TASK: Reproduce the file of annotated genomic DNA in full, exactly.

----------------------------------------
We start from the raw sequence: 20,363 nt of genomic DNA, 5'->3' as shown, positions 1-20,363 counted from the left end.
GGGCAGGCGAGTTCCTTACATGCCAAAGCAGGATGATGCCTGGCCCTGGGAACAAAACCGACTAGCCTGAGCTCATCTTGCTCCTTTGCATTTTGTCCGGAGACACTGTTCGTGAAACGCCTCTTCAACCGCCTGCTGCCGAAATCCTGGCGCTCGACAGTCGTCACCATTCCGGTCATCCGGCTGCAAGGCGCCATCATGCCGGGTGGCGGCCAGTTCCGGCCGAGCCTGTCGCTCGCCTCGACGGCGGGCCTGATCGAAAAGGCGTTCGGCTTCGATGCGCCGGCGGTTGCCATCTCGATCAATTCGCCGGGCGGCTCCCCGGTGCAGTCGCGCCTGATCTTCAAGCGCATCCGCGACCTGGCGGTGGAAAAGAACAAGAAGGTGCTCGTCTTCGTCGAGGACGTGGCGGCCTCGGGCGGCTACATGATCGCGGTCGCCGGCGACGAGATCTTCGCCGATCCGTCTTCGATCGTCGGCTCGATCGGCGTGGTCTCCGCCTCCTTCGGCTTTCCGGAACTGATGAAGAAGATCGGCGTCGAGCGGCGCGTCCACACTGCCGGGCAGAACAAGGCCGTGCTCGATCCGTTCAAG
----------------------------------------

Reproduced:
We start from the raw sequence: 20,363 nt of genomic DNA, 5'->3' as shown, positions 1-20,363 counted from the left end.
GGGCAGGCGAGTTCCTTACATGCCAAAGCAGGATGATGCCTGGCCCTGGGAACAAAACCGACTAGCCTGAGCTCATCTTGCTCCTTTGCATTTTGTCCGGAGACACTGTTCGTGAAACGCCTCTTCAACCGCCTGCTGCCGAAATCCTGGCGCTCGACAGTCGTCACCATTCCGGTCATCCGGCTGCAAGGCGCCATCATGCCGGGTGGCGGCCAGTTCCGGCCGAGCCTGTCGCTCGCCTCGACGGCGGGCCTGATCGAAAAGGCGTTCGGCTTCGATGCGCCGGCGGTTGCCATCTCGATCAATTCGCCGGGCGGCTCCCCGGTGCAGTCGCGCCTGATCTTCAAGCGCATCCGCGACCTGGCGGTGGAAAAGAACAAGAAGGTGCTCGTCTTCGTCGAGGACGTGGCGGCCTCGGGCGGCTACATGATCGCGGTCGCCGGCGACGAGATCTTCGCCGATCCGTCTTCGATCGTCGGCTCGATCGGCGTGGTCTCCGCCTCCTTCGGCTTTCCGGAACTGATGAAGAAGATCGGCGTCGAGCGGCGCGTCCACACTGCCGGGCAGAACAAGGCCGTGCTCGATCCGTTCAAG